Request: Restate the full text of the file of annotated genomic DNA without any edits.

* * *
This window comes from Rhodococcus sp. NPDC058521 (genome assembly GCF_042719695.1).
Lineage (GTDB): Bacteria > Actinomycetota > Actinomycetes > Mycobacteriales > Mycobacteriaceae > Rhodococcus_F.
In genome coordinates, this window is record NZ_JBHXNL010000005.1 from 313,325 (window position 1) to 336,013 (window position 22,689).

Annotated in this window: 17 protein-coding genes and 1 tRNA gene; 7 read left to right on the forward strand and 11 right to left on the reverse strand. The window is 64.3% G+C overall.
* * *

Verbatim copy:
This window comes from Rhodococcus sp. NPDC058521 (genome assembly GCF_042719695.1).
Lineage (GTDB): Bacteria > Actinomycetota > Actinomycetes > Mycobacteriales > Mycobacteriaceae > Rhodococcus_F.
In genome coordinates, this window is record NZ_JBHXNL010000005.1 from 313,325 (window position 1) to 336,013 (window position 22,689).

Annotated in this window: 17 protein-coding genes and 1 tRNA gene; 7 read left to right on the forward strand and 11 right to left on the reverse strand. The window is 64.3% G+C overall.